Of the estimated 206 million pregnancies in low- and middle-income countries in 2017, 89 million (43 %) were unintended [1]. Unintended pregnancies are influenced by access to contraceptive methods [2, 3]. This access enables women and couples to have the number of children they want and to time births as they desire. Recent estimates suggest that 214 million women were not using any modern method of contraception irrespective of their intention to avoid any future pregnancy. Satisfying these unmet needs would have prevented 67 million unintended pregnancies, 36 million induced abortions, and 23 million unplanned births in 2017 [1].

The rate of unintended pregnancy in a population is a critical reproductive health measure [4]. Women with unintended pregnancies are at higher risk of developing complications such as high blood pressure, anemia, and gestational diabetes [5, 6]. These conditions, if not managed, can lead to severe obstetric complications like hemorrhage, pre-eclampsia, pre-term birth, and maternal mortality [7,8,9]. The risks are amplified because women with unintended pregnancies are less likely to seek early prenatal care [10, 11]. Children born of unintended pregnancies are more likely to have low birth weight, poor nutritional status, morbidity, and mortality [12,13,14,15]. Preventing unintended pregnancies can therefore lead to substantial improvement in maternal and child health outcomes [2, 13].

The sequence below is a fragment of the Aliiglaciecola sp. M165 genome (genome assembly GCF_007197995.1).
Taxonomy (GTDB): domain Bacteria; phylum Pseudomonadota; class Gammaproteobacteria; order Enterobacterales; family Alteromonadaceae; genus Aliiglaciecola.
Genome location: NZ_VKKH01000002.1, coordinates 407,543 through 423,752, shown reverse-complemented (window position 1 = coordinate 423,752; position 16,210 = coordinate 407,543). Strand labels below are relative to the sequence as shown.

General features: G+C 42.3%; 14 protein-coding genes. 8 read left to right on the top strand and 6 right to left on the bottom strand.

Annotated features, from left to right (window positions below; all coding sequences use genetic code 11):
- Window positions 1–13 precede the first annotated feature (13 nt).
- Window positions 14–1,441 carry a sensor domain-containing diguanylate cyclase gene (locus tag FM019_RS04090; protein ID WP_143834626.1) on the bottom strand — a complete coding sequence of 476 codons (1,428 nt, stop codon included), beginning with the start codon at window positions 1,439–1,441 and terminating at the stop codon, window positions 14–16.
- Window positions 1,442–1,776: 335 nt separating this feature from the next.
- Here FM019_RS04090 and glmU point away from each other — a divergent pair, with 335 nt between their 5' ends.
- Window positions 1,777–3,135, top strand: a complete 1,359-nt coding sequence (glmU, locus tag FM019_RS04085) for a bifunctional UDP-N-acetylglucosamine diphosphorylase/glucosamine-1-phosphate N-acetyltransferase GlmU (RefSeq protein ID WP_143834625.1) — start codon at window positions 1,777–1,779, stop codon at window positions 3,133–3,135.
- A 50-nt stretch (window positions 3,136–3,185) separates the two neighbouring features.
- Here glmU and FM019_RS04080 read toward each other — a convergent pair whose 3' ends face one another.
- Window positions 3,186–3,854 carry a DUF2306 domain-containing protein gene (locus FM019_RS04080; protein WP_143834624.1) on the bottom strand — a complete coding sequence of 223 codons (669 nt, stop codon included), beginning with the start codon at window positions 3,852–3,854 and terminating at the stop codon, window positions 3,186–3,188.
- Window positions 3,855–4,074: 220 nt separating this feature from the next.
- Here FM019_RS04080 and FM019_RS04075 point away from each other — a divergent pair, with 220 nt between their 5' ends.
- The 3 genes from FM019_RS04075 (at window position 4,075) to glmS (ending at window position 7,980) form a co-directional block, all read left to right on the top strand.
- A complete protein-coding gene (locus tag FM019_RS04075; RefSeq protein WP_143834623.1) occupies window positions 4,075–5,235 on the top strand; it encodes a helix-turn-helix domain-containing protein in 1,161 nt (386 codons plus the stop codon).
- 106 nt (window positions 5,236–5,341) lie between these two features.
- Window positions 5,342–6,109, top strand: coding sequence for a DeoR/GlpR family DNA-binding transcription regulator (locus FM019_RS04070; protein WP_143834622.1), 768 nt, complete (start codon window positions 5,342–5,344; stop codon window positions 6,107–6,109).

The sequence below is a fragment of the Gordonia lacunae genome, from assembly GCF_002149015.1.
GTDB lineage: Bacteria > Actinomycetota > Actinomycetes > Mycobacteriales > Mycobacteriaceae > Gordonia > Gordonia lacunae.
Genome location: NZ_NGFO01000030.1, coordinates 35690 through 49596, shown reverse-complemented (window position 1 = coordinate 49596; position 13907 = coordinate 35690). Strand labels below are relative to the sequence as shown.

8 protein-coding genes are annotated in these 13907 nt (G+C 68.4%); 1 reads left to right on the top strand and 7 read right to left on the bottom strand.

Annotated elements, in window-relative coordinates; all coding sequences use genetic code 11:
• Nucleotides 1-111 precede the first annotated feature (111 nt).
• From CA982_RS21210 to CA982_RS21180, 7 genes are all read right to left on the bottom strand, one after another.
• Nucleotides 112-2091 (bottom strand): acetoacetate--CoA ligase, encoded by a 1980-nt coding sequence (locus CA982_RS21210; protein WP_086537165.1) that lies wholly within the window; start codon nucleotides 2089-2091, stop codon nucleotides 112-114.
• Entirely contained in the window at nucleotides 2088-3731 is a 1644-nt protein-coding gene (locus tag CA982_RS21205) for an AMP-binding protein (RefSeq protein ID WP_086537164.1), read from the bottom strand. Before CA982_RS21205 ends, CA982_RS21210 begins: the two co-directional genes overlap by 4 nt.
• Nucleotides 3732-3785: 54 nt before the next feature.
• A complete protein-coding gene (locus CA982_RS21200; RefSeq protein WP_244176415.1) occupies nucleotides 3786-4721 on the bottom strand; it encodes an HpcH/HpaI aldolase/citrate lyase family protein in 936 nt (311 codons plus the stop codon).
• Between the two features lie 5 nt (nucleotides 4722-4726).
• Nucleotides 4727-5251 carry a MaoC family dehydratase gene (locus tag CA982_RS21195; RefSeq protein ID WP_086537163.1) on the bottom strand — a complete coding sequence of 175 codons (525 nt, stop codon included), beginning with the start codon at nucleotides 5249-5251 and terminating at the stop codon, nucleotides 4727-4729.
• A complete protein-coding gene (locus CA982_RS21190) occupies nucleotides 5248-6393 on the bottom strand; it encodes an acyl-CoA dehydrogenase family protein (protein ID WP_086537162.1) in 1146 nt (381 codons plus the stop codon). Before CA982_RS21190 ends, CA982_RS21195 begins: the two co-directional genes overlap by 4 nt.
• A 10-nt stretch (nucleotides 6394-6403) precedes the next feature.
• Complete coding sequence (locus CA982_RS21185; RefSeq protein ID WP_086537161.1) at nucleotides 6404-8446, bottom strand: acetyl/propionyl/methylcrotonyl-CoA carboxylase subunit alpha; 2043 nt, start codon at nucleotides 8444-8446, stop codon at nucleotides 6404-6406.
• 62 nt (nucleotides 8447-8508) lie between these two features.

Valid, reliable, and agreed measures of unintended pregnancy are imperative for understanding fertility-related behaviors, estimating unmet need for contraception, and designing family planning programs that prevent unintended pregnancy [16]. A pregnancy is most commonly defined as unintended if it is either unwanted (occurred when no children or no more children were desired: sometimes termed “number failures”), or if conception is mistimed [17]. Estimates are derived from the Demographic and Health Surveys (DHS), which measure pregnancy intention by asking, “When you got pregnant, did you want to get pregnant at that time?” and “Did you want to have the baby later on or did you not want any (more) children?” While these questions provide fundamental data, they categorize pregnancy intention into dichotomous categories of “planned” or “unplanned”. Previous studies have shown that this categorization can be limiting and may not capture the complexity of intention and decision making in pregnancy [18, 19].